“Ant-Man and the Wasp” is one of MCU’s “weaker features”

Erik Jimenez/Staff Writer

Marvel Studios and its Cinematic Universe have had a massively impressive track record in the last 10 years. When they are at their best (which is often) we get masterpieces like the first and third “Avengers” films and the Captain America Trilogy. Yet, not every film will be as successful.

And while their latest effort “Ant-Man and the Wasp” is not a bad film by any measure and is worth watching if you’re a fan of the first Ant-Man or the MCU as a whole it is undeniably one of Marvel’s most forgettable features and coming off of the 1-2 punch of greatness that was the back-to-back releases of “Black Panther” and “Avengers: Infinity War,” I fear its reputation will worsen in retrospect.

Taking place two years after his participation in “Captain America: Civil War,” Scott Lang, or Ant-Man, is about to complete his house arrest after siding with Captain America and his team. Lang receives an apparent message from Janet Van Dyne (Michelle Pfeiffer), the original Wasp and long thought deceased wife of Hank Pym (Michael Douglas), he and mother to Hope (Evangeline Lilly) the new Wasp. Then the Pyms, and Lang after a kidnapping, find a way to save Janet from the quantum realm, as Lang was able to escape it at the end of the first Ant-Man film. But as a result, they have to come into contact with a mercenary of the name “Ghost” (Hannah John-Kamen). She also wants to save Van Dyne too, but for entirely different, and more life-threatening, reason.

The acting is actually good enough to see the film alone. Paul Rudd continues to show that his casting as Ant-Man is one of the most unexpectedly perfect casting choices in superhero film history. His talent of bringing joy and consistent smiles to the audience with his own unique style of humor, whether it’s with witty banter or genuine loving moments with his daughter, is a gift that keeps on giving.

Edgar Wright may have been unable to direct the first Ant-Man film, but his decision to cast Paul Rudd is something we fans should all be grateful for.

Michael Pena is also great as Lang’s best friend and often times partner-in-crime Luis. While his performance in this film is basically his acting from the first film on steroids, I am not complaining because he was the funniest character and his scenes here rank among the funniest scenes in the MCU.

Douglas is great (unsurprisingly) as Hank Pym, and it helps that his character is exposed as someone who while brilliant, is also abrasive and complicated personality wise. Just like in the comics, he is not often a good man and a lot of that comes back to haunt him in the film.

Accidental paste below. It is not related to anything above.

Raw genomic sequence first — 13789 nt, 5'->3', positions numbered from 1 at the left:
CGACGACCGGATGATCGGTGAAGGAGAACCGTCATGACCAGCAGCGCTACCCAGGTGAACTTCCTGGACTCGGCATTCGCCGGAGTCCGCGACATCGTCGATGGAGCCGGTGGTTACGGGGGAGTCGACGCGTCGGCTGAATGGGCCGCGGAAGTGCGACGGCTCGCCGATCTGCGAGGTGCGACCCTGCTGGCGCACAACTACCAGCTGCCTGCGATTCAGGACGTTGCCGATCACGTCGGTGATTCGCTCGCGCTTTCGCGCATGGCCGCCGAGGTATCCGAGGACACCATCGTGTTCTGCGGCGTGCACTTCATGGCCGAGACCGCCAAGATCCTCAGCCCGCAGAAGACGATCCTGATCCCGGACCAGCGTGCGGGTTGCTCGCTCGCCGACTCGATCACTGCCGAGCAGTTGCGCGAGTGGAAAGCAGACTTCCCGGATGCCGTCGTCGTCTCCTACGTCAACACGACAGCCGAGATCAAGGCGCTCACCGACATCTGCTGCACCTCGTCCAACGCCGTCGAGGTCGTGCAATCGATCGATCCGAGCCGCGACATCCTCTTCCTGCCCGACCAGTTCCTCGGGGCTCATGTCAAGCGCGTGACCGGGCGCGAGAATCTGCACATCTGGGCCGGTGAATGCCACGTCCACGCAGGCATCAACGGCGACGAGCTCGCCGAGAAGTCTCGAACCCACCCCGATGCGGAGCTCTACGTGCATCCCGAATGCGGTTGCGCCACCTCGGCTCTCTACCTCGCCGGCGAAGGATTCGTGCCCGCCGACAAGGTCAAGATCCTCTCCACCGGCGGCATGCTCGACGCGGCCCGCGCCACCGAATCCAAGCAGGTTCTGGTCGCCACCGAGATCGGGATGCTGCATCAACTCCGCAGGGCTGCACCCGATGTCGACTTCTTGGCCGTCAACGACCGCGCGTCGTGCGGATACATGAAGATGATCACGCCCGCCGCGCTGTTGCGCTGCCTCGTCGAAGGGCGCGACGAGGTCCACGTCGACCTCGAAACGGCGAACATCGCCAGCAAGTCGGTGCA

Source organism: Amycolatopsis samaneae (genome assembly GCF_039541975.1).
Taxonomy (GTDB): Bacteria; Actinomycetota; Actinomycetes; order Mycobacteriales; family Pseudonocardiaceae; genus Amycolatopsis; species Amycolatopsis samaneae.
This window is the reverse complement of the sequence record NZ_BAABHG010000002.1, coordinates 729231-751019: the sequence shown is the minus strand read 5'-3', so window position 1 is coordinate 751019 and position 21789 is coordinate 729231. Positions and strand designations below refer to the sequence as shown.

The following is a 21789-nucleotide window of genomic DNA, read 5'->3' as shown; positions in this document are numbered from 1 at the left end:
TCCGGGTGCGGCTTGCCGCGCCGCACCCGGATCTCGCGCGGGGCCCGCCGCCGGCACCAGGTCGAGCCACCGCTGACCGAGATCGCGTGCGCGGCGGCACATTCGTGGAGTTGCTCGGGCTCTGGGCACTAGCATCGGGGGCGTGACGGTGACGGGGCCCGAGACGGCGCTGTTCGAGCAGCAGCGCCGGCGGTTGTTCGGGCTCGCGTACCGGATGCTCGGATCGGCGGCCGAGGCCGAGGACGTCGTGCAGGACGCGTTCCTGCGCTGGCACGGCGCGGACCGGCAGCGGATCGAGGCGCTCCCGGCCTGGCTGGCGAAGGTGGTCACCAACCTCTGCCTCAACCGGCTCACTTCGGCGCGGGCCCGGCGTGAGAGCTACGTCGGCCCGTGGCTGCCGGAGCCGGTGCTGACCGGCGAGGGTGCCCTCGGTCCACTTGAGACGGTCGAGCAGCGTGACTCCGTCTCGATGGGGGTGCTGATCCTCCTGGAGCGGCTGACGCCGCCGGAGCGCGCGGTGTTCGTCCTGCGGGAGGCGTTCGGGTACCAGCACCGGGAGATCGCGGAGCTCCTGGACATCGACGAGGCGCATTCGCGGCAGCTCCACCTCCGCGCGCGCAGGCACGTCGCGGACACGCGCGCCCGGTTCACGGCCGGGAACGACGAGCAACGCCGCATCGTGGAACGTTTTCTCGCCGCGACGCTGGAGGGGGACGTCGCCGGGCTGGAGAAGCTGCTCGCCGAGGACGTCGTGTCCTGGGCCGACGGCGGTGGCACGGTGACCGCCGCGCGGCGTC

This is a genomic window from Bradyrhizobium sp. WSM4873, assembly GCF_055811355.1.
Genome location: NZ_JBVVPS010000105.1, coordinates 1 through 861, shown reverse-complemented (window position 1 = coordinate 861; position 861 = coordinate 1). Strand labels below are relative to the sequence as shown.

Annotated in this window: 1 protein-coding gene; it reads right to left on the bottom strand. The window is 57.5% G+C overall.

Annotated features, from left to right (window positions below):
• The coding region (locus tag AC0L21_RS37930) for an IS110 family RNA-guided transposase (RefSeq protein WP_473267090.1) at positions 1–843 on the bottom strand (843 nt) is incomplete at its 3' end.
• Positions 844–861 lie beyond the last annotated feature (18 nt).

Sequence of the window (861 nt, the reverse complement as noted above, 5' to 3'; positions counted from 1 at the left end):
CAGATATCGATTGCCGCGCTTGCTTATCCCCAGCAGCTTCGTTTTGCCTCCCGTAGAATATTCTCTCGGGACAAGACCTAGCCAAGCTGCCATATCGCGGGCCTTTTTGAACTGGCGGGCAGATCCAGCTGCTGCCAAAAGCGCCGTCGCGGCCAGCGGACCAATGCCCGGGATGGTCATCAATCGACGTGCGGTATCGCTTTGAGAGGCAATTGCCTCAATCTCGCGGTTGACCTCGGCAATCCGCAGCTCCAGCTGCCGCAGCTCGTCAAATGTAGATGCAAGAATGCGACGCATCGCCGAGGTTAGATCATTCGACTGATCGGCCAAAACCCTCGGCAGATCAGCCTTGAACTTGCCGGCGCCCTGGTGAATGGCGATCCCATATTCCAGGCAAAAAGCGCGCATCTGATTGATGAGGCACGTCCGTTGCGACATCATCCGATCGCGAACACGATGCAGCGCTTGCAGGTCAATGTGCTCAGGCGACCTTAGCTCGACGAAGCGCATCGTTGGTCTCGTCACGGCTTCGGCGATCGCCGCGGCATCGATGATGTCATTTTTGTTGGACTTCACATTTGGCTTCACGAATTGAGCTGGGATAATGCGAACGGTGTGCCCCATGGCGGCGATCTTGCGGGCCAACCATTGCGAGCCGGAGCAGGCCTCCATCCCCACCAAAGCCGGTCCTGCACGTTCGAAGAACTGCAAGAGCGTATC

Specifically, in the form of “Ghost” and this is where the rest of the film takes a turn for the worse. While John-Kamen does a fabulous job as the character, the character itself is a mixed bag. Her motives indicate that she is sympathetic but there is no other villain in the film that matches up with her, making it the first Marvel film where there is no villain story-wise. As a result, especially coming off of “Infinity War,” the movie feels rather pointless.

Lilly’s Hope comes off as if she is in a bad mood for most of the film, Pfeiffer is barely in the film to make a real impression. To top it all off there are no surprises in the film either narratively or action-wise.

All the twists don’t contribute much to the theming of the film. The best moments of the action scenes are shown in the trailer. I can say that if you have seen the trailer, you have seen the best parts of the movie when it comes to the action scenes.

It doesn’t help that the film is significantly more action-heavy than the first film, and it goes to show director Peyton Reed’s weakness as an action director. What the trailers made look fast-paced and energetic comes off as flat and boring in the film.

The only other real surprises are the comedic ones. Well, that and the first post-credits scene which does tie into “Infinity War” and is legitimately great even if many MCU fans saw it coming.

Again, “Ant-Man and the Wasp” is not a bad film, just a rather small one. And while many of its positive elements come from that prospect—the idea that it’s a breather after the massiveness of “Infinity War”—a lot of it’s worse aspects also come from there.

Maybe if they released this before the last Avengers film and took out the end credits scene and placed it into either “Infinity War” or it’s sequel, I might’ve enjoyed the film more than I did. Yet, as it stands it’s clearly one of the MCU’s marvelously weaker features.

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